My question is if the vhd gets corrupted or something happens, can I not just create a new VM on the fly and restore the VM from the guest Backup and not the host backup?

(no need for dcpromo, no need for cleaning the domain, no need for setting up DNS, just simply create a VM, put the dvd in, boot from CD and restore the domain controller)?
Is that not much faster? (let alone the question being, do I have to use DSRM after the restore)?
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LVL 10

Expert Comment

ID: 39258088
Yes, that would be MUCH faster, but you will risk corrupting your domain, because it is likely that any changes made in the domain after the last backup, but before the crash, will have been assumed to already be replicated to the DC (because they were) but now you're putting an old DC image back, with old data.  That's why the recommendation is to not do that....

In that case, it really is better to install a new machine, and never bring back the old DC.  It's really not that much trouble.

I'd still be backing up the DC images, just in case you lose both..  it'd be possible that the virtual backup might someday be your best or ONLY option for restore.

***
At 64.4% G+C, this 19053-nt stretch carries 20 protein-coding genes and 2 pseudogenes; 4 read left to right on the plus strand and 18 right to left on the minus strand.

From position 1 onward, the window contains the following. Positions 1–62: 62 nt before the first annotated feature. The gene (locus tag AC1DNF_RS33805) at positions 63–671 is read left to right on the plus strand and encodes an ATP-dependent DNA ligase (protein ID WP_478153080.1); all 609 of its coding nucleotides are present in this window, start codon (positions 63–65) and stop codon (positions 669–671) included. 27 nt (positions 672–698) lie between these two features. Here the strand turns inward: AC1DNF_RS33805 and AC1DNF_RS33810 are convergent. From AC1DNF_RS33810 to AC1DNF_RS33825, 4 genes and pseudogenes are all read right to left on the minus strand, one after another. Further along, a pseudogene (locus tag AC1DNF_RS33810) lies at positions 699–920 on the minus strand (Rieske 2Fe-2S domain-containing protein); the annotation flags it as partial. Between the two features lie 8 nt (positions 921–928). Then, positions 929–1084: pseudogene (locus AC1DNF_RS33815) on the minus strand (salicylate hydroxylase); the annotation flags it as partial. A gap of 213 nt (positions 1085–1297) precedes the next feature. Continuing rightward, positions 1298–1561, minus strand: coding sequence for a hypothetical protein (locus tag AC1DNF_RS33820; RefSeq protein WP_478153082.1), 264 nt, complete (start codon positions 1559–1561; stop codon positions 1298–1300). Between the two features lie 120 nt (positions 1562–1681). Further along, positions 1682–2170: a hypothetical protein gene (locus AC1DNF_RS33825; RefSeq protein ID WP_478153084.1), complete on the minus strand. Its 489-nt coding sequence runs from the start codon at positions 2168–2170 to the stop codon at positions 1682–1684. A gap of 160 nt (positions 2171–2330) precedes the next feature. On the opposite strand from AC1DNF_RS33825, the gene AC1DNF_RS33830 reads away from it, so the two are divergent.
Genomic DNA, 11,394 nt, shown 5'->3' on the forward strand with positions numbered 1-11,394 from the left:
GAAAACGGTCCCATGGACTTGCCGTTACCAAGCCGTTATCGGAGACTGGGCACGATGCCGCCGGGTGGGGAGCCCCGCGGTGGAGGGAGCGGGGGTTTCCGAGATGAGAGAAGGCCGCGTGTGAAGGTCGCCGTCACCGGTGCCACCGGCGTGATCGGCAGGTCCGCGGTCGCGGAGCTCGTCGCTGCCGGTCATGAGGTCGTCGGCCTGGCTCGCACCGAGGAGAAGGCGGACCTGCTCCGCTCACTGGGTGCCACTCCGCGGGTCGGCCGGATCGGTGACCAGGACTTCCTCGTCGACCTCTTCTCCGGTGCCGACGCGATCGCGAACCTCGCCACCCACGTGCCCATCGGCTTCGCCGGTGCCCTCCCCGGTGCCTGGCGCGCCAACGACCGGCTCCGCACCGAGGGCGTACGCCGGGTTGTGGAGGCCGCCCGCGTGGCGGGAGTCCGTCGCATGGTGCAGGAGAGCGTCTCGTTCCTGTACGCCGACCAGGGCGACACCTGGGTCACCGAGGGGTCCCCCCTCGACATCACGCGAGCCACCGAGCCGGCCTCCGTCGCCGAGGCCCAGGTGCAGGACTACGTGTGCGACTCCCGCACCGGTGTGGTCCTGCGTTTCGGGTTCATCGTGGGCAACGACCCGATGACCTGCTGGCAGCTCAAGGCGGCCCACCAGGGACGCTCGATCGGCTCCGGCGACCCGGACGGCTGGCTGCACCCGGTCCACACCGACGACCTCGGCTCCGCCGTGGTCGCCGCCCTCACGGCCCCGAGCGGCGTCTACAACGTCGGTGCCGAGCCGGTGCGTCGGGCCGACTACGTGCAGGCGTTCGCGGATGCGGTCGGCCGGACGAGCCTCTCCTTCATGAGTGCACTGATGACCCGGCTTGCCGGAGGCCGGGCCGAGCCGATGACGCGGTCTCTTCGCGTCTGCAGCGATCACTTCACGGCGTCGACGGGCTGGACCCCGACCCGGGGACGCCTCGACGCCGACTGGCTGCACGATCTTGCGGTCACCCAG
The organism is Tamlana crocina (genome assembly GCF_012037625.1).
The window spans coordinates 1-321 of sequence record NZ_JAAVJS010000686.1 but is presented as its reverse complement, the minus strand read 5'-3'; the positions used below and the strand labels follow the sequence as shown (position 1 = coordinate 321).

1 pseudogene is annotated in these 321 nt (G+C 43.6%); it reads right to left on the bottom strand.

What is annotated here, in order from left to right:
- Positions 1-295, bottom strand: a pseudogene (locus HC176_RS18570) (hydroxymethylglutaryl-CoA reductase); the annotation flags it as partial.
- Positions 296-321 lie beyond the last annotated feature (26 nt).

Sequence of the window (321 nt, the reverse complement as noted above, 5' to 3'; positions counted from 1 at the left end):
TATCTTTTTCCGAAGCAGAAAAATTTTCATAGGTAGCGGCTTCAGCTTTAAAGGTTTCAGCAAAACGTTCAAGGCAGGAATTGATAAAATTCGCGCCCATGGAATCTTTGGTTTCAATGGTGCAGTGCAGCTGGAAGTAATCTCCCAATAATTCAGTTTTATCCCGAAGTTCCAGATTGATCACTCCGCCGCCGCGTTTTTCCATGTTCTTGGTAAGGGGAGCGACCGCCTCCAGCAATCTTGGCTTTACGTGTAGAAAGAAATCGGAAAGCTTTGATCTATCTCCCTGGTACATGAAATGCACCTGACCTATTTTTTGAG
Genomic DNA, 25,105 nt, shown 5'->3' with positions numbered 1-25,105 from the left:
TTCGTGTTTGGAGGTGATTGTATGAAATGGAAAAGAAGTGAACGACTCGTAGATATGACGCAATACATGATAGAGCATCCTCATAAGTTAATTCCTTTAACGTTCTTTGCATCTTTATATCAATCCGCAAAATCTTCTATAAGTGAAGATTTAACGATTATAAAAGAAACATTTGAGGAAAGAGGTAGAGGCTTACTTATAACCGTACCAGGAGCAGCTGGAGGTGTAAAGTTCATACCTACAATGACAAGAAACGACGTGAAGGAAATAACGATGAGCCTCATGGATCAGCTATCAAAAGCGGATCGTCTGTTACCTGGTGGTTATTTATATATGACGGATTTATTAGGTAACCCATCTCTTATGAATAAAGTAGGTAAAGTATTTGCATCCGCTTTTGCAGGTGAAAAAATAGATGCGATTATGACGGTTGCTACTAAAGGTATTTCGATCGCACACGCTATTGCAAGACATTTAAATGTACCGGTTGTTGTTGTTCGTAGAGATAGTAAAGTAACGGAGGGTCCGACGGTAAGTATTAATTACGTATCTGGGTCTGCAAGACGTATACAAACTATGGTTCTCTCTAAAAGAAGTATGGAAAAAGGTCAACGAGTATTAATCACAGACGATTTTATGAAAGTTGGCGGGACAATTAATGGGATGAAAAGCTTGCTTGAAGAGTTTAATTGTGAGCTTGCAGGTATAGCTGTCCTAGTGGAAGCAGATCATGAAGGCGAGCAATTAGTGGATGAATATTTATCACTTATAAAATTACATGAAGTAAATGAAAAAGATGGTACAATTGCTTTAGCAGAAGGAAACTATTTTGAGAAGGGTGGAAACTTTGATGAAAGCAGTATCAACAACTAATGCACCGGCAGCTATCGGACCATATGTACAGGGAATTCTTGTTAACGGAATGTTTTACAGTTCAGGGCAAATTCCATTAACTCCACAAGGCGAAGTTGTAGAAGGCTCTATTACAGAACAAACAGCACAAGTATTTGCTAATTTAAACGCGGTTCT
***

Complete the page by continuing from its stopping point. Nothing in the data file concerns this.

Now that I've written all that, I do find one article that says that there is one supported way (on Server 2008) to backup and restore a DC, and that is to use WIndows Backup on the virtual itself, which kind of negates the advantages you're talking about getting by the fact that it's a virtual.  Here's the article:

There's a section in there specifically titled "Backup and Restore practices to avoid" which details NOT restoring VHDs for the reasons I stated above, but definitely check it out..  It's a better description!!

Good luck, and don't be afraid of the NTDSUTIL needed to force out a DC - It's not bad if you follow the instructions on Microsoft's site if you ever need to do it..  I've done it several times, but I wouldn't ever do it without the instructions handy, just to make sure I'm doing it properly...

Author Comment

ID: 39268952
I read that document a few times but I cant see where exactly it says how to restore from a full vhd backup created by Windows Backup itself. It just says avoid restoring from a VHD copy which is something I already do.

It does explain how to restore using windows backup 2008 but not how to do it when the domain controller is virtulised. The document gets very generic as you progress through it.

Can you make any sense of it?
LVL 10

Expert Comment

ID: 39272108
I think that's the whole key..  The only supported way to restore a domain controller would be if you were using the built-in Windows Server Backup sofrware, which would be ad database version aware.  Because you're talking about restoring a VM, that would be an image backup, restoring to a point in time which has a version of the AD database which is no longer valid, and doing any AD restore in that way is not recommended or supported.

Author Comment

ID: 39277524
I really cant believe how vague the document becomes!

Anyway thanks guys, points split best way I saw fit I guess :)